So I hope you’ll continue to seek out opportunities to collaborate, to go farther by joining with others, and that you’ll also remember that sometimes you can go farthest of all by combining your own talents with people whose interests and skills and backgrounds are very different from your own.

  1. Third, give yourself and others a little grace

If you’re taking the kinds of risks you need to take to do big things, there will be moments when you drop the ball.

So I want to close by giving you a way to put those moments into perspective.  This comes from my sister (she’s my younger sister, so it took me a while to realize I had a lot to learn from her…)

Whatever comes next for you, you’re going to be juggling plenty of balls. And you know what?  You’re going to drop some of them.  It happens to all of us. But what my sister pointed out to me is that many of the balls you’ll have to juggle are rubber, but some are crystal.  And those rubber balls? They bounce. You can pick them up on the next bounce and try again.  But the crystal balls don’t bounce at all.  They break and there’s no way to put them back together.

So in both your work life and the rest of your life, be sure you’re prioritizing what’s critically important – your health, your family, your good friends, the things at work that really matter – so that when you do drop a ball or two, the balls you drop are the rubber ones.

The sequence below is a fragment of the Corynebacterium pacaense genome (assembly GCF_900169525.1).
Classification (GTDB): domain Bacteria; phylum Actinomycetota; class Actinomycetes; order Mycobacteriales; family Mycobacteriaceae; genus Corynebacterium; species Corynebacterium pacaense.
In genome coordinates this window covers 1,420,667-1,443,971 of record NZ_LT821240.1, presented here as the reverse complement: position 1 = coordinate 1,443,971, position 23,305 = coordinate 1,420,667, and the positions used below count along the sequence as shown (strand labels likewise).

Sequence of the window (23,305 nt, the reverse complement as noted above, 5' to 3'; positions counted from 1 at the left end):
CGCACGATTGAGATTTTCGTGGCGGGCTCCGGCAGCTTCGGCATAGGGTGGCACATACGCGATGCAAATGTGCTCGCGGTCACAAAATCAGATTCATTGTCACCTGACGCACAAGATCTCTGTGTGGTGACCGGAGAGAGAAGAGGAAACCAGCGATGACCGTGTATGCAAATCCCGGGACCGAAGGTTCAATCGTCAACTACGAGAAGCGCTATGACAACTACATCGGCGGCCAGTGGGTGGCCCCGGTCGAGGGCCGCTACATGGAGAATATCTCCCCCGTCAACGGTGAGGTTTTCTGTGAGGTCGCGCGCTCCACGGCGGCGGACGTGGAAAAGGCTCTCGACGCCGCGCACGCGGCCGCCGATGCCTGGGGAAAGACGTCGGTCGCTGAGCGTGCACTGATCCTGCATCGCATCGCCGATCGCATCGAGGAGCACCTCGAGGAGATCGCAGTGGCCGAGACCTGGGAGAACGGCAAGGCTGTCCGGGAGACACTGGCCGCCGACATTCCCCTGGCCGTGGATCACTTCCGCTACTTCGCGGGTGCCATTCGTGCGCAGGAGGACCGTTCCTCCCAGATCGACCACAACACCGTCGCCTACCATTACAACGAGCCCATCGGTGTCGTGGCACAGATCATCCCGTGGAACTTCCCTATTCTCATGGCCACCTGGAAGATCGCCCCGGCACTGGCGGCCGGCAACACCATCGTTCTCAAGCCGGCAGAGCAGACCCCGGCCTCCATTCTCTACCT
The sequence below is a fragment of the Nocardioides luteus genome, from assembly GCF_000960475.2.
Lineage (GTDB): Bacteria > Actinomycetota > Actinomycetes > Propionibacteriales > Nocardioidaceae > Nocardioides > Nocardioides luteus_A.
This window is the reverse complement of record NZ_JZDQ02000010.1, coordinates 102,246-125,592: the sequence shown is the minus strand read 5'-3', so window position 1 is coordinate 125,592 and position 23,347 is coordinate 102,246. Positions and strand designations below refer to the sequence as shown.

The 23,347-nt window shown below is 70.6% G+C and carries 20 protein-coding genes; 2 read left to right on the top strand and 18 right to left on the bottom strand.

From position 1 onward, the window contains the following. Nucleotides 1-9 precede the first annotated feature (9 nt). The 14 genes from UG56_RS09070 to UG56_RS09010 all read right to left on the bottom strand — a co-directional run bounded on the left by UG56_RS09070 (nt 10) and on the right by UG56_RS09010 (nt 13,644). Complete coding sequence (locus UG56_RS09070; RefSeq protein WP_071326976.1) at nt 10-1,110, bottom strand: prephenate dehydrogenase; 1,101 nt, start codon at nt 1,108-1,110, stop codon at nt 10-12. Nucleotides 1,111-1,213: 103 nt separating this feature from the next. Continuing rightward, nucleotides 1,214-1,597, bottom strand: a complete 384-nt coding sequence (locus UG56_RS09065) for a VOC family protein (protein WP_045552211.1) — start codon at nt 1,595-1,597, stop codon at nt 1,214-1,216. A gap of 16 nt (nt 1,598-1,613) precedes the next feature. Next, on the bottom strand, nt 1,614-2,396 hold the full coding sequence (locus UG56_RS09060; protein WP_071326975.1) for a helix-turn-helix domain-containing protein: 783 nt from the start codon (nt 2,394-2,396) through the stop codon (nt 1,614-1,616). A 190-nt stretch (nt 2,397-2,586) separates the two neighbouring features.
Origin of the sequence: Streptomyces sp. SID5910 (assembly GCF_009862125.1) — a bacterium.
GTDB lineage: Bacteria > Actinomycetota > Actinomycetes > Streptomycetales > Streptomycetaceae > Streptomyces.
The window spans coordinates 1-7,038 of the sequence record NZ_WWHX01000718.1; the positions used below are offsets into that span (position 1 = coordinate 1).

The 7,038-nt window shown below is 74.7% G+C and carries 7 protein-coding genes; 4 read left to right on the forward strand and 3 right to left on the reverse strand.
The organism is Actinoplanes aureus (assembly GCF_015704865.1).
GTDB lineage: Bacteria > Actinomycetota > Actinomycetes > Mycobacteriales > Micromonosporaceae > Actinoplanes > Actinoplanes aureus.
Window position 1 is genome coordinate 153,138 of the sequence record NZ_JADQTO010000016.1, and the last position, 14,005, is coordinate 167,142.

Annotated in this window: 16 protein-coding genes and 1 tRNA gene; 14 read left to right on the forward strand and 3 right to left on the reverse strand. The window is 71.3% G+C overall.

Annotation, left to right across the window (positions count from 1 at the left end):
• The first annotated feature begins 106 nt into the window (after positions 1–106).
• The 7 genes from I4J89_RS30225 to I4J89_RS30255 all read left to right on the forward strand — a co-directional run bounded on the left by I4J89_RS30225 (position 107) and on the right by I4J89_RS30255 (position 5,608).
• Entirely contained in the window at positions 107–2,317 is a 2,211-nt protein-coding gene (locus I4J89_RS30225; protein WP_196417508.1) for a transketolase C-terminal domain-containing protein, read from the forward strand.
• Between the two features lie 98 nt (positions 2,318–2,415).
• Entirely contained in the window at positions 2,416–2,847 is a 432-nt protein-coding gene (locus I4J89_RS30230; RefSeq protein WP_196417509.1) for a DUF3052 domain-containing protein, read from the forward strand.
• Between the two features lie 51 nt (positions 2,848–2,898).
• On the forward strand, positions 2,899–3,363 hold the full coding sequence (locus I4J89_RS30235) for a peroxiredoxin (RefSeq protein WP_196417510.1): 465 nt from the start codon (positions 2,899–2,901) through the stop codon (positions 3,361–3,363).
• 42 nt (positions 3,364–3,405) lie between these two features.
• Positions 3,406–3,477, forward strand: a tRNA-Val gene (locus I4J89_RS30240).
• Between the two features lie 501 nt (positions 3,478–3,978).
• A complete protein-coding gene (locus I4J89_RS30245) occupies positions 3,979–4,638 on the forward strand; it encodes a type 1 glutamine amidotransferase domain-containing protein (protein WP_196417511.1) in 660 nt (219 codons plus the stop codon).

V. Conclusion

Graduates, please take a moment to look around you.  Families and friends, you too!

Today you are part of something incredibly rare – a peaceful and joyful gathering of people who have come together to celebrate notwithstanding their differences.  You have different beliefs … different priorities … different religions, races, and life experiences … and you’ve come here from all over Wisconsin … the U.S. … and dozens of countries around the world.

And now you share a deep connection to this place and to one another that will last a lifetime.

I hope you’ll continue to be in each other’s lives, and to come back and visit us.  I promise you will always find a warm welcome here!

Congratulations, Class of 2022, and On, Wisconsin!